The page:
Two years ago, at exactly the same time New Relic was hosting its inaugural FutureStack conference, our founder and CEO Lew Cirne got an unusual email. The subject line said, “WH needs help,” and the message was followed by a call from the White House’s technical SWAT team, asking if New Relic could come in and help (what was then) a rather messy and complicated HealthCare.gov situation.
According to Lew, “It was the mother of all APM problems” that, fortunately, turned into a remarkable success story. And that was all thanks to the people on the front lines, those individuals who were part of President Obama’s fix-it team, including Sean O’Neil, senior director of Enterprise Architecture at Optum Technology, who—along with Apple co-founder Steve Wozniak—was one of the keynote speakers opening Day 2 of this year’s FutureStack.
O’Neil gave a heartfelt and entertaining behind-the-scenes account of what went down, and, more important, how the changes his team made in order to fix HealthCare.gov are today transforming the way government manages IT.
So What Exactly Went Wrong?
“Generally speaking, when people ask that question, they want to hear about all the stupid things people did,” said O’Neil. “But the truth is, there was no one stupid thing that someone did … just a whole bunch of stuff you’ve probably run into before.” In spite of the lengthy list of technical problems with the site, the biggest culprit, according to O’Neil, was a lack of process. “To change the technology environment, we first needed to change the culture of the environment,” he said. And that led to a series of culture and process changes.
Culture > Technology
According to O’Neil, changing the culture in the Healthcare.gov .war room was more important than the actual technology changes the HealthCare.gov team later implemented. The process and culture changes included:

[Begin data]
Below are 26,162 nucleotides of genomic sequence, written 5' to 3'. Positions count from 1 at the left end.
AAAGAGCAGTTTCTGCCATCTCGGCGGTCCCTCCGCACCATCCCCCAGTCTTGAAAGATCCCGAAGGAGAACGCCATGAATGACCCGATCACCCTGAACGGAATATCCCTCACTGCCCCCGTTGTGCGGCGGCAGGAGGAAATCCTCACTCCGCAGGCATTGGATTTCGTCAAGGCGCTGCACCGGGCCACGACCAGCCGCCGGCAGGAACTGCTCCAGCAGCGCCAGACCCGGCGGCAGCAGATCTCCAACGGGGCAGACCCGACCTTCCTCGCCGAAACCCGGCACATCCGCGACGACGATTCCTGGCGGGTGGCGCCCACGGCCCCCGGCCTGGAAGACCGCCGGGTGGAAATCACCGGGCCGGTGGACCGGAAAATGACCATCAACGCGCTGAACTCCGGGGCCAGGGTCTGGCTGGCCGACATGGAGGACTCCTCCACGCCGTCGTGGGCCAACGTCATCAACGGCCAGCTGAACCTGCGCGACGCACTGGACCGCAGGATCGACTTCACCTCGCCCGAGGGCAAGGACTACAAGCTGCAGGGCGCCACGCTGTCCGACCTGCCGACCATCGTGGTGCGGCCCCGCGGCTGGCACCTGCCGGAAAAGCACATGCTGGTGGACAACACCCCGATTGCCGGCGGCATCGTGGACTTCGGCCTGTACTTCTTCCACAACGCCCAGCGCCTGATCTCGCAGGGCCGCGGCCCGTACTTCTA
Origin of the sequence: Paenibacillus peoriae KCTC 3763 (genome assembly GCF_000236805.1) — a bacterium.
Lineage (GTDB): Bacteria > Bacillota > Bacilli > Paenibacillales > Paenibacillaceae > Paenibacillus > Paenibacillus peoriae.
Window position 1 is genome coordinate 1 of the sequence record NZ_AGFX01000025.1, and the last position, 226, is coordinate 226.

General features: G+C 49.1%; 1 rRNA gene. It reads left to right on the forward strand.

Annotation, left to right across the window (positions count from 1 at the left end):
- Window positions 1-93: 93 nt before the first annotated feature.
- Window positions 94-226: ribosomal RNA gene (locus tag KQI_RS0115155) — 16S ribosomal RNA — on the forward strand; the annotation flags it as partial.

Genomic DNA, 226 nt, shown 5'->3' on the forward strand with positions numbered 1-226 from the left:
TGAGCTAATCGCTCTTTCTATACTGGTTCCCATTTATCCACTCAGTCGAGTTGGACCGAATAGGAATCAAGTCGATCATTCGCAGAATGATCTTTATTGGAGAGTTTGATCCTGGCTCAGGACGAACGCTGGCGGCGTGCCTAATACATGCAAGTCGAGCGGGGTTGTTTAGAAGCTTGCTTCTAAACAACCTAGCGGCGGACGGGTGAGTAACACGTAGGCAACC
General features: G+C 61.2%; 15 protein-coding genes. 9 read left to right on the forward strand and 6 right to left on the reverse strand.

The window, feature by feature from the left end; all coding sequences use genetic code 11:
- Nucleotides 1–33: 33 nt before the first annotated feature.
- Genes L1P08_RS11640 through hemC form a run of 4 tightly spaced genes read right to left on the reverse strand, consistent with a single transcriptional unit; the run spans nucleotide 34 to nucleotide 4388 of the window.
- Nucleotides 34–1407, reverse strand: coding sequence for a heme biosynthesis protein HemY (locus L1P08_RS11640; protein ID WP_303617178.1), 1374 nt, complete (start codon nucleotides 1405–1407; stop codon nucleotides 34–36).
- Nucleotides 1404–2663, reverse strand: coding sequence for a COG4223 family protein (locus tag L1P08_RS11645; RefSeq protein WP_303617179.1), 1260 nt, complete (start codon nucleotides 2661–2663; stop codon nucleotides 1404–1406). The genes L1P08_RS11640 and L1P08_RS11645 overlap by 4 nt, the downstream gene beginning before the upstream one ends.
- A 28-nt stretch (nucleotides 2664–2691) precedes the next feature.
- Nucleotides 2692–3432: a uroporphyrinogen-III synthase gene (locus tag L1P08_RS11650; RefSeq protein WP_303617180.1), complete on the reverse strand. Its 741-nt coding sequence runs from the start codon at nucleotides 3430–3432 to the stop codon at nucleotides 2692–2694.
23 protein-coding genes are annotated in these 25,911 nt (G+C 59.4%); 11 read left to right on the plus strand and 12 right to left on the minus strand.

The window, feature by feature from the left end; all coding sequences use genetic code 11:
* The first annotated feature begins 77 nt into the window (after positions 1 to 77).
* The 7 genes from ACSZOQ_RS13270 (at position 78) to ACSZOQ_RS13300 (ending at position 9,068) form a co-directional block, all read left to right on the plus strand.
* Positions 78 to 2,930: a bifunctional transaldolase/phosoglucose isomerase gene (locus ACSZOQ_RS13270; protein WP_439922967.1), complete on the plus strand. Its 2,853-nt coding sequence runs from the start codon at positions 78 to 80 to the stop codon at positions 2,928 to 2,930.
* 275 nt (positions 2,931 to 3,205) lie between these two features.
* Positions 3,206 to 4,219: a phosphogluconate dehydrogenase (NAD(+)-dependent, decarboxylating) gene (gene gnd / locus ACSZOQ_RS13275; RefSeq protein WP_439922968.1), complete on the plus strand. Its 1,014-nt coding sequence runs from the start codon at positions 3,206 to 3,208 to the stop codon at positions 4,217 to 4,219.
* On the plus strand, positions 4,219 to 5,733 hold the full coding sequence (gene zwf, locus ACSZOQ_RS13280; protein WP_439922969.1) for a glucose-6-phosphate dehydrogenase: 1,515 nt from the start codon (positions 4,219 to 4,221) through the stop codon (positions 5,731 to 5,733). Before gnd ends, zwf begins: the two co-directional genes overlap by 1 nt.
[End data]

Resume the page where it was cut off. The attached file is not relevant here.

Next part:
- Not making perfection the goal
- Problem-management on a 12-hour cycle
- Viewing diversity in thought as a strength
- Avoiding passive voice (and passive thinking!) to communicate
These changes then led to three core rules of the HealthCare.gov .war room:
Rule #1: The .war room is for solving problems, not shifting blame.
Rule #2: The ones who should be doing the talking are the people who know the most about an issue, not the ones with the highest rank. (This point, in particular, got hearty applause from FutureStack15 attendees.)
Rule #3: We need to stay focused on the most urgent issues—things that’ll hurt the team in the next 24-48 hours.
“The problems that plagued the HealthCare.gov website weren’t anything special, but how we fixed it was,” said O’Neil. “The culture changes we put in place are now rippling through government in many exciting ways.”
U.S. Government Joins the 21st Century
Thanks to the lessons learned from HealthCare.gov, the rest of the U.S. government now has a set of best practices to follow as it continues down its journey toward digital transformation, O’Neil said. Among the new technologies being used, he said, are public and hybrid clouds, Amazon EC2, MySQL, New Relic APM and New Relic Insights, Node.js and Nginx, Jenkins, and Puppet, among others.
New Relic Plugins were particularly helpful in driving technology advances at HealthCare.gov. As O’Neil described it, he told the team that, “Instead of being slaves to crappy, expensive, off-the-shelf software, you can now write your own plugins, use New Relic, and save taxpayers a lot of money.”
As a final note, O’Neil encouraged members of the audience to get involved and join forces with the U.S. Digital Service, a new government agency that was formed by some of the original members of the HealthCare.gov team, including Mikey Dickerson. With a focus on redefining how the federal government works for American citizens, O’Neil told the crowd, the U.S. Digital Service presents an incredible opportunity to “put your skills to work and help change the way our government does IT.”